Soskice illustrates her point by reference to the biblical metaphor of water: “Ho, every one who thirsts come to the water” (Isaiah 5.5:1). She shows how this image runs throughout the Scriptures (“fountain of living waters” [Jeremiah 2:13]; “rivers of living waters” [John 7:37-38]) and Christian tradition (e.g., Teresa of Avila: “I cannot find any thing more apt for the explanation of certain spiritual things than this element of water; for, as I am ignorant and my wit gives me no help, and I am so fond of this element, I have looked at it more attentively than at other things.”)

The constant repetition of metaphor has gone hand-in-hand with typological interpretation of the Scriptures. To say that God is a “fountain of living water” or a fortress or vine keeper or king, Soskice notes, “requires an account not merely of fountains, rocks, vines, and kings, but of a whole tradition of experiences and of the literary tradition which records and interprets them.” The Christian imagination is biblical, and for this reason certain emblematic metaphors, ways of speaking, and events are given priority over others. “The Old Testament’s importance is not principally as a set of propositions but as the milieu from which Christian belief arose and indeed still arises, for these books are the source of Christian descriptive language and particularly of metaphors which have embodied a people’s understanding of God.” Further, the value of the biblical language is not only that it is biblical (that is to say, authoritative), but that it is grounded in the experience of men and women who have known the God about which it speaks.

Language is a vehicle of memory. Few things are more satisfying than to hear old and familiar words spoken or read anew to us. Like the madeleine cake in Proust’s A la recherche du temps perdu, language not only makes alive (or makes present, to use a sacramental term) what gets lost in the recesses of the mind, it also molds our experience, stirs our imagination, keeps before us the same things that it kept before earlier generations, and keeps our mind trained on that to which the language refers, the God of Abraham, Isaac, Jacob, and Jesus. A pernicious feature of much historical criticism is that it unravels the cord linking the language of the Bible to the living God, and trains us to look away from the ostensible meaning to meanings which, however interesting, are not rooted in history or experience.

The Christian intellectual tradition, then, is inescapably historical. Without memory, our intellectual life is impoverished, barren, ephemeral, subject to the whims of the moment. Memory locates us in the corporate and the particular. There is no memory that is not rooted in communal experience, a strange fact that we all experience whenever we return to the place we grew up and talk to family and friends, yet one that is often forgotten in abstract thought. Just as there can be no human life without the bricks and wood, the trees, bills, and rivers, the neighbors and family and friends that make up the world of each of us, so there can be no Christian intellectual life without reference to the writings of the prophets and evangelists, the doctrines of the church fathers, the conceptual niceties of the scholastics, the language of the liturgy, the songs of the poets and hymn writers, the exploits of the martyrs, and the holy tales of the saints.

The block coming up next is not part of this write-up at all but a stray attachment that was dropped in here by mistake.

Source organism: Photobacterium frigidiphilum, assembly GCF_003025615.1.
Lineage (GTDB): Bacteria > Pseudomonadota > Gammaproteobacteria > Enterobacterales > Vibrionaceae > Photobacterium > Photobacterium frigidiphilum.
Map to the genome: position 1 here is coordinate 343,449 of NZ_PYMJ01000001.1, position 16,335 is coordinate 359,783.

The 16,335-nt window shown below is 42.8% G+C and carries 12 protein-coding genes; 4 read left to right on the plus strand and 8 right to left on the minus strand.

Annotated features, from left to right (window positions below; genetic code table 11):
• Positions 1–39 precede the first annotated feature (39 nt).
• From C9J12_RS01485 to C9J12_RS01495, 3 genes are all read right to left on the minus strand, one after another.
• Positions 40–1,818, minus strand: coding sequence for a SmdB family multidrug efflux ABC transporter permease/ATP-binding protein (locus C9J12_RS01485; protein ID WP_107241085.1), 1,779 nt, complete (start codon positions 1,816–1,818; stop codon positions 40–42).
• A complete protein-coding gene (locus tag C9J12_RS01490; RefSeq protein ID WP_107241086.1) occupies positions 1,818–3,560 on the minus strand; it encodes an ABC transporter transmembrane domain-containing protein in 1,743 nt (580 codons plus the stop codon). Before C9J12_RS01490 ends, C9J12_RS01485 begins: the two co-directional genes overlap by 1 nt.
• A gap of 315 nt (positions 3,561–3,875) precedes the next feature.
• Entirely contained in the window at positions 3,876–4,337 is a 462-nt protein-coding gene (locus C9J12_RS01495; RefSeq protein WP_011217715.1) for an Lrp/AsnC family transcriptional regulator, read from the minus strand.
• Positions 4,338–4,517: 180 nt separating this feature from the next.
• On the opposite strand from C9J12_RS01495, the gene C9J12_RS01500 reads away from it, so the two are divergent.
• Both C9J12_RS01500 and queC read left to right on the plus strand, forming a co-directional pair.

The Christian intellectual is inescapably bound to those persons and ideas and events that have created the Christian memory, as Dante understood so well. Across the pages of the Divine Comedy stride an unparalleled cast of characters, Virgil and Beatrice, the Blessed Virgin, St. Bernard, Potiphar’s wife, Cato the Elder, King Solomon and Justinian, Pope Gregory the Great whose views on angels Dionysius the Areopagite corrected, popes Boniface VIII and John XXII, St. John examining Dante on love, and Marco Lombardo discoursing on free will—characters presented not as a series of disconnected lives or philosophical ideas, but as a grand story held together by one thing: how every person and event and idea stood in relation to the “never ending light.”

Dante understood that the Christian intellectual tradition is rooted in concreteness. Christian thinking does not begin with general religious ideas or universal principles, but with a particular history that began in a tiny part of the world called Judea and extends across the generations and centuries in a stately procession of those who look to that light which “once seen, alone and always kindles love.” For the mystery that lies at the center of Christian faith is mediated by the men and women whose lives have been illumined by that light. The Christian intellectual, then, knows that he does not traffic in ideas alone, for he perceives, with Dante, that God’s ways are “buried from the eyes of everyone whose intellect has not matured within the flame of love.”

Robert L. Wilken is the William R. Kenan, Jr. Professor of the History of Christianity at the University of Virginia. He is immediate past president of the American Academy of Religion.